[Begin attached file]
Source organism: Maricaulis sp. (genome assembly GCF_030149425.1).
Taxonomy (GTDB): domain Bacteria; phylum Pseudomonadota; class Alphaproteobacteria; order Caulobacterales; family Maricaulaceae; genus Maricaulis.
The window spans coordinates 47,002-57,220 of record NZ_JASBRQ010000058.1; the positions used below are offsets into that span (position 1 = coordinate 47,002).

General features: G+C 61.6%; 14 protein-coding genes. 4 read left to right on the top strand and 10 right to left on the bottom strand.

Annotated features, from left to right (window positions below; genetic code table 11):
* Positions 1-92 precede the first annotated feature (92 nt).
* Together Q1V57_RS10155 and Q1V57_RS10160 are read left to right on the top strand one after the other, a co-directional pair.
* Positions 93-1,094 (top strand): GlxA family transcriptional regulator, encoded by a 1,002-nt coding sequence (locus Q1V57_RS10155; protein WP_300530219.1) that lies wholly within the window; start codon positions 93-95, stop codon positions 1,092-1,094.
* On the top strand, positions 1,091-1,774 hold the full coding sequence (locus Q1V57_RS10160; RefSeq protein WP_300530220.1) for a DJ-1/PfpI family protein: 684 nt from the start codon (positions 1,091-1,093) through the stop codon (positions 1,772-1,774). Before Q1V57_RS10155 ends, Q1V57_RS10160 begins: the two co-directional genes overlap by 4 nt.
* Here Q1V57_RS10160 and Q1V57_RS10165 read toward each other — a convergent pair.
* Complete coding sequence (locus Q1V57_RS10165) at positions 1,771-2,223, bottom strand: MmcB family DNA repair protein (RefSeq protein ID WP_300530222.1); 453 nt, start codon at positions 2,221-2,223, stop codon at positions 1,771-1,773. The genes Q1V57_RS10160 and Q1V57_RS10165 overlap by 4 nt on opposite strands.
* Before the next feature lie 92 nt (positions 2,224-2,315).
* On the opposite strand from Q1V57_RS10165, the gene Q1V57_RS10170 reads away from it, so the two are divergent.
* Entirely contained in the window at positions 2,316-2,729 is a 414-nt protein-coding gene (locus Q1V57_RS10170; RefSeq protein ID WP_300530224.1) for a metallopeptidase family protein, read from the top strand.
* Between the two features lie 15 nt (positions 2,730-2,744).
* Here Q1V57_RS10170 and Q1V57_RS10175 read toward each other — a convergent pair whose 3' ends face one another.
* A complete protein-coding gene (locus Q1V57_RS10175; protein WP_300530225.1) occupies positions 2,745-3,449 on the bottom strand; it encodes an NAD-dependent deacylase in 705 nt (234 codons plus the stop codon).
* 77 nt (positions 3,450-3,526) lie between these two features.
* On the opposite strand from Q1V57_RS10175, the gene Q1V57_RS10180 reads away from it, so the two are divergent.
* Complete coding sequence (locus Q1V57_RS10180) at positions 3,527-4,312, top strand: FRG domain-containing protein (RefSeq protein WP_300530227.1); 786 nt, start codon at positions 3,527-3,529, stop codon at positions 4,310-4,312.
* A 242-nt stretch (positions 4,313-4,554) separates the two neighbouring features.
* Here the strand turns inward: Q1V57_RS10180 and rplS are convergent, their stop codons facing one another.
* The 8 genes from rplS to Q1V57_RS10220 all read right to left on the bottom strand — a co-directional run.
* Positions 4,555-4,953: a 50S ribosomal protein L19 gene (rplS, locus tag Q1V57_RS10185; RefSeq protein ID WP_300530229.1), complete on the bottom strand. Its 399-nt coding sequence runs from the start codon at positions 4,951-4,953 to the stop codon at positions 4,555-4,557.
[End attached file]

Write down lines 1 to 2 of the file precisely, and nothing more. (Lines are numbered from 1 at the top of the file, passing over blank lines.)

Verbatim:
Source organism: Maricaulis sp. (genome assembly GCF_030149425.1).
Taxonomy (GTDB): domain Bacteria; phylum Pseudomonadota; class Alphaproteobacteria; order Caulobacterales; family Maricaulaceae; genus Maricaulis.